Would ditching gluten from your diet make you a better cyclist? We explain what gluten is and why some cyclists could benefit from cutting it out of their food

By Laura Tilt

Gluten has become a bit of a dirty word in recent years, blamed for everything from bloating to brain fog, and worse still, inflammation.

If you’re not already going gluten-free, chances are you’ve thought about it — and you’re not alone. In 2012, the University of Colorado surveyed almost 300 endurance cyclists, finding that gluten-free was the most popular ‘special’ diet. More interesting was that of the gluten-free cyclists, 84 per cent reported that going ‘off’ diet resulted in symptoms that negatively affected their training.

Although the medical profession doesn’t support gluten-free diets for people without coeliac disease (an autoimmune condition where the body attacks the small intestine when gluten is eaten), the idea that gluten-free diets can boost performance is so widespread that many cyclists have jumped on board.

There’s no doubt it’s tempting to give gluten-free a go. But are we simply falling for another fad?

What is gluten anyway?
Gluten is a group of proteins found in the cereal grains wheat, rye and barley. This means all foods containing these grains also contain gluten, including bread, pasta, breakfast cereal, crackers, flour, cakes and biscuits.

Although it’s developed a bad reputation, gluten actually plays an important role in food production — it’s the stretchy protein that allows dough to rise, giving bread its springy, elastic texture — if you’ve ever eaten a gluten-free loaf, you’ll know the difference – it lacks density and chewiness.

For a small percentage of people, gluten has to be avoided. Around one in 100 people have coeliac disease, a condition where gluten triggers an overactive immune response, causing damage to the lining of the small intestine, which affects the way food is absorbed. This leads to symptoms like weight loss, bloating, diarrhoea, anaemia and tiredness. Other symptoms such as brain fog, mouth ulcers and skin rash, are less common, but can be a hallmark of the undiagnosed disease.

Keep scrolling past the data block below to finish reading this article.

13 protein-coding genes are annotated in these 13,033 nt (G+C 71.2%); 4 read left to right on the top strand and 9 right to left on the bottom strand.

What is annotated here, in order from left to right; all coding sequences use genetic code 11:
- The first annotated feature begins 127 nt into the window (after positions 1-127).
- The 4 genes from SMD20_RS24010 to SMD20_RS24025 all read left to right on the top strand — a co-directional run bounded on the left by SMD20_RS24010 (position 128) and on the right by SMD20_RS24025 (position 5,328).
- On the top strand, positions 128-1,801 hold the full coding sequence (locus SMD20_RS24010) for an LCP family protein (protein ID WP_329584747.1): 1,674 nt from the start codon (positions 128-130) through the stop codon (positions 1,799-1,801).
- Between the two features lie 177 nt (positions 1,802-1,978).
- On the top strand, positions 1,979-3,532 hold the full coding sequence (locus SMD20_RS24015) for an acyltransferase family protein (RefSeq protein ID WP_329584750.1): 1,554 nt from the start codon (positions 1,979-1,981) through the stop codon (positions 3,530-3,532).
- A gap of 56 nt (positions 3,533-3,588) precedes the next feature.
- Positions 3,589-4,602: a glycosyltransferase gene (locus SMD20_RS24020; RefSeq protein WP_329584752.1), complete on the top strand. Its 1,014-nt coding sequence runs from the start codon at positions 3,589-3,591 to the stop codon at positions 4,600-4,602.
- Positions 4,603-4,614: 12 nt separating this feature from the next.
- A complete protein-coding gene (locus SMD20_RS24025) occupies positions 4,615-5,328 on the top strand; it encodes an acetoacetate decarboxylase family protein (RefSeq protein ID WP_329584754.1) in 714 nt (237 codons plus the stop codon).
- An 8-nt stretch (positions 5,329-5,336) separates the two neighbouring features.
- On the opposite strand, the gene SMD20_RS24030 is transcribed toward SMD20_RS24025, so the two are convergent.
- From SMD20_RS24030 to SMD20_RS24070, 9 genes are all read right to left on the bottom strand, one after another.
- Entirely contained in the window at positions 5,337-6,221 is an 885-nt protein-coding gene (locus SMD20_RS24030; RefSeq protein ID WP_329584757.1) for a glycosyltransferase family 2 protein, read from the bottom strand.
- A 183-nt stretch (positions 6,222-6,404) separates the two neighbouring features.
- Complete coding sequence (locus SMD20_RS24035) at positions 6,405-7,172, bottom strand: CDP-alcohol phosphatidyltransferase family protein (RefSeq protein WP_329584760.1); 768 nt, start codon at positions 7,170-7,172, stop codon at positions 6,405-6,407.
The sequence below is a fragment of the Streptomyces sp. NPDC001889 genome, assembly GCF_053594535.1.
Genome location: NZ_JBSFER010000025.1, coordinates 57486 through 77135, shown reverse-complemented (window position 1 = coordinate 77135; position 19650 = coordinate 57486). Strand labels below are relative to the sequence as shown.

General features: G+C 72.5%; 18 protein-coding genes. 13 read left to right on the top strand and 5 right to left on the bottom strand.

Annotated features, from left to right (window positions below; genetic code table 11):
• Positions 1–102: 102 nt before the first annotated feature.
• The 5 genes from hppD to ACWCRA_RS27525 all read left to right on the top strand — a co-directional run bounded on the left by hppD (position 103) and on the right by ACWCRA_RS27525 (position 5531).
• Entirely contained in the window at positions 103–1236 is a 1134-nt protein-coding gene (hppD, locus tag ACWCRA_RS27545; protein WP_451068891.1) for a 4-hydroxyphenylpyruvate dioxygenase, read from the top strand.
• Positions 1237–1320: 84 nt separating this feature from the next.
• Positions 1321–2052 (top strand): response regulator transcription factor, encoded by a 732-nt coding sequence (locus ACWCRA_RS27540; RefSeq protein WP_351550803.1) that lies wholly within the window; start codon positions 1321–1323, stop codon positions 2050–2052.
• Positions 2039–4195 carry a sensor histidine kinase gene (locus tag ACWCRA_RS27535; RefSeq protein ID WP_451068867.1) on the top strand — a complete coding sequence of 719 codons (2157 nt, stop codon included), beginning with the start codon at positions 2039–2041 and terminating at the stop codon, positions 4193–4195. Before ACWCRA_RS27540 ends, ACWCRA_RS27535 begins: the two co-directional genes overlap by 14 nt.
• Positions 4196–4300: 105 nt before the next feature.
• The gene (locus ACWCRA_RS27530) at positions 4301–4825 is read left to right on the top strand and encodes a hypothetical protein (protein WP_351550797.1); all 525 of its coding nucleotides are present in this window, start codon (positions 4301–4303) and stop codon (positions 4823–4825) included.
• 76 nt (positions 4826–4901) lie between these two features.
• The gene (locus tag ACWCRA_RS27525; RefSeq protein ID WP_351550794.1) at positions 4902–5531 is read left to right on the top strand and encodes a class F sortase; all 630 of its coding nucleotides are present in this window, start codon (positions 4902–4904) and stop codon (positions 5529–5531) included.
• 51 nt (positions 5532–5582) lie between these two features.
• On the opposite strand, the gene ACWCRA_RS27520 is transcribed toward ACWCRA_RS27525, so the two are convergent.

Suffolk Spinner Sportive 2016 - DG 70

Is your diet slowing you down? Photo: Daniel Gould

 

A further five to 10 per cent of people are estimated to have ‘non-coeliac gluten sensitivity’, a condition where coeliac-like symptoms are experienced when eating gluten, although there is no evidence of damage to the gut.
That’s a possible 10 per cent of the population who might benefit from a gluten-free diet — so what about everyone else, and in particular, cyclists?

Gluten and cycling
The number of pro cyclists turning to gluten-free diets has jumped in recent years, thanks to the idea that ditching gluten can give performance a boost. There’s no doubt that this movement has been reinforced by teams like Garmin, who switched to a gluten-free diet pre-Tour in 2010, under the direction of the team’s CEO and exercise physiologist.

So what is it that drives the decision? According to results from surveys and team interviews, it comes from the perception that gluten triggers inflammation in the gut, leading to symptoms that affect training. Although there is no strong evidence for this in people without coeliac disease, it’s an attractive selling point for cyclists, because around 70 per cent of endurance athletes who compete at recreational level report digestive symptoms.

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Blaming digestive troubles on gluten is easy, but there are other explanations. The large amount of carbohydrates that are needed to fuel long cycling sessions can cause bloating and diarrhoea, as some groups of sugars are poorly absorbed by the small intestine. Intense exercise itself can also trigger inflammation in the gut, because blood flow is directed away from the digestive system to the muscles. This could potentially trigger digestive symptoms.

So could a gluten-free diet help? In a recent attempt to settle the score on gluten-free diets and performance, scientists at the University of Colorado studied the effects of a short-term gluten-free diet in a group of non-coeliac competitive cyclists, who had no history of irritable bowel symptoms.